Can you give me advice, please?

Discussion in 'iMac' started by whaaat, May 6, 2008.

  1. whaaat macrumors newbie

    May 6, 2008
    Hello, I've been using a PC all my life and I'm going to be switching to an iMac fairly soon. First of all, I'd like to thank all you guys for all the countless helpful posts as you don't get the recognition from all the lurkers that you deserve.

    I'm very unknowledgeable (is that even a word?) when it comes to computer mechanics so I really need your help! I use my computer for:

    Email, web surfing, downloading a LOT of crap, IM, music, movies and I use it for school work. I would like to play the occasional game like GTA IV and Halo.

    My main uses are downloading and watching movies on it, but I enjoy doing most things on my computer. I don't use hardcore video editing software or intense graphic stuff, but I do convert video format for iPod etc.

    I have enough money to get the top of the line, top specs best iMac, but I don't know if it would be worth it if I never max out the processor or graphics card. I will also be getting to 4 GB RAM from crucial. I'm hoping the computer will last a couple years, so should I max out so it will cope well with future software?

    Should I upgrade the internal hardrive of the iMac or just get an external?

    Also, why do people recommend getting the Time Capsule so much, do iMac wipe themselves often?

    Thank you so much for reading and I hope you can help me out as much as I've seen you help others!!
  2. thejadedmonkey macrumors 604


    May 28, 2005
    Have you ever accidently deleted something of importance?
    Have you ever had a hard drive crash on you?
    Has something ever happened that caused you to reinstall Windows?

    If you can answer yes to any of these questions, that's why you need to use Time Machine. Time Capsule is just a wireless way of doing it, but not a necessity (however, if you have a mac laptop it's much better then having to plug it in to backup).
  3. GoCubsGo macrumors Nehalem


    Feb 19, 2005
    Time Capsule to me is worthless if you don't use a laptop. That's pretty much my take on it. Just another fancy product that we're all going to want eventually because it is Apple. :)

    I believe you should try and upgrade the internal drive if you can but also keep in mind having an external isn't the worst idea either. You'll want that for Time Machine. Use Time Machine if you have it or use some other third party software, but just back up.

    I think that overall you're really on the right track. I would start with the iMac, upgrade the internal drive, buy additional memory from a 3rd party vendor and enjoy your new machine.
  4. whaaat thread starter macrumors newbie

    May 6, 2008
    Oh, I see. Does OSX have a recycle bin similar to Windows?
    Why does the Hardrive crash? :confused:

    Sorry, I'm a bit of a moron

    thanks for your reply though :)

    Thank you Jessica, what Processor/graphics option do you recommend I should get?
  5. digitalnicotine macrumors 65816


    Jan 11, 2008
    Congrats on making the switch. The iMac sounds like it will meet your needs well. However, instead of going with the top of the line, you may want to consider the midlevel (24"), and adding an eyeTV Hybrid + Turbo.264 in order to rip for iPod without taxing your CPU, and also allow you to watch TV, and HDTV (over the air) with recording. You can also record your video games, or play them through your iMac screen with the eyeTV, but check their site for more details. I know some gamers like to record gameplay.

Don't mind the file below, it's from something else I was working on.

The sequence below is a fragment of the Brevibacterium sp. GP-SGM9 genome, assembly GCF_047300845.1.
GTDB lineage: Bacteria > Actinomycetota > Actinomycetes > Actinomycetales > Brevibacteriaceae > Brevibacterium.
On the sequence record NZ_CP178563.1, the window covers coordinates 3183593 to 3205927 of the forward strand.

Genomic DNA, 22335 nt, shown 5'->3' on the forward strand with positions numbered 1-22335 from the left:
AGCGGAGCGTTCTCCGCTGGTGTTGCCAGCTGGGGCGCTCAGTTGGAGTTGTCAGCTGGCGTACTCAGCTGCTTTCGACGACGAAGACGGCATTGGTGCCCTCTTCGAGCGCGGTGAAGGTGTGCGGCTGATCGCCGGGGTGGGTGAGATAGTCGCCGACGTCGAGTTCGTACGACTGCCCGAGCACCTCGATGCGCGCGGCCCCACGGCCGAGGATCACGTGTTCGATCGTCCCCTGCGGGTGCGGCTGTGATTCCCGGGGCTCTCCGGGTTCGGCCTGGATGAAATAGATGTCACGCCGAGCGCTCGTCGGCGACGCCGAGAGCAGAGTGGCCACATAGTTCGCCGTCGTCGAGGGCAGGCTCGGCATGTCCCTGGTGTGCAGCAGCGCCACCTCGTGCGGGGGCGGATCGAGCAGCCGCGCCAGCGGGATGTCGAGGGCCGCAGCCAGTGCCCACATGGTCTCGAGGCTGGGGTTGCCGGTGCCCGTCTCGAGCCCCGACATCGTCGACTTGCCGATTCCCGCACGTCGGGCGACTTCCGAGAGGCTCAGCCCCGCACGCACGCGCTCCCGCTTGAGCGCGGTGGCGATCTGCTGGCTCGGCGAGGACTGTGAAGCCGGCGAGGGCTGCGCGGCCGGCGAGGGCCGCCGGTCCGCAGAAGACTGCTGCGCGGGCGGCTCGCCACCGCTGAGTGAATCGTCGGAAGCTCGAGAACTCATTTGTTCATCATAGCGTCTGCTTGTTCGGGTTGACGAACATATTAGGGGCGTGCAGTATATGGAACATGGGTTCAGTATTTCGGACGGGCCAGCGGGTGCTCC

You're right to max out your ram from a 3rd party vendor, and as far as hard drive space, I'd get a good external for backups and storage. It's not so much an issue with system crashing and losing data (never had that happen with a Mac), as a safeguard for important data, and extending your storage space. You didn't mention your ISP setup, whether it's wireless or wired, and which router you use, (if any). The Time Capsule has an integrated router that has the same capabilities as the Airport Extreme Base Station. The difference lies in the compatability with Time Machine, and the integrated hard drive (aesthetically more appealing?).

    Those who wish to have an integrated back up system and wireless router are prime candidates for Time Capsule. Those who already have a router, and just want to add network storage, or directly connected external hard drives have no real need for the Time Capsule.

    If you're interested in NAS (network attached storage), and don't currently have a capable router, than it's a consideration, as well as the Airport Extreme Base Station. But not both, as that'd be redundant. If you don't have more than one networked computers that require access to a particular hard drive, than directly attaching it to your iMac makes more sense, since it's a desktop system. NAS is generally intended for those with multiple systems accessing the same external drive, or laptop users who need portability.

    Good luck to you, and ask lots of questions so you can make the most informed decisions. The midrange iMac I suggested will last a few years for sure, as it was just released. Especially if you add Apple Care (don't buy it from Apple, check eBay). Hope this helped. :)
  6. ewilson6 macrumors 6502

    Nov 30, 2006
    you can also install windows on new iMac via bootcamp and get the best of both worlds.

  7. whaaat thread starter macrumors newbie

    May 6, 2008
    Thank you so much for such a detailed response, I feel so priviledged!

    I never considered the Time Machine as a wireless router, but it is such a good idea, as I am due to get a wireless router when I get my new iMac. What are the other advantages/disadvantages to it, apart from the obvious wireless backup?

    bump :)
  8. drommarn macrumors newbie

    Mar 24, 2008
    (Hope you don't mind if I hitch on you thread, but I have similiar questions seeing as how I'm getting an iMac in June)

    Is there any relevant different between the 2.8 and the 3.06GHz versions (both w. 4GB RAM and the 512MB 8800GT) gaming-wise? It would be nice to save those 180$, and maybe get a bigger hdd, seeing as how I have a pretty big video and audio collection.
  9. whaaat thread starter macrumors newbie

    May 6, 2008
  10. digitalnicotine macrumors 65816


    Jan 11, 2008
    Time Capsule is the actual router/back-up hard drive. Time Machine is the software included in Leopard to back up your files. If you want network attached storage for backing up, and don't have a router already, it may be a nice solution for you. You can read more about it here.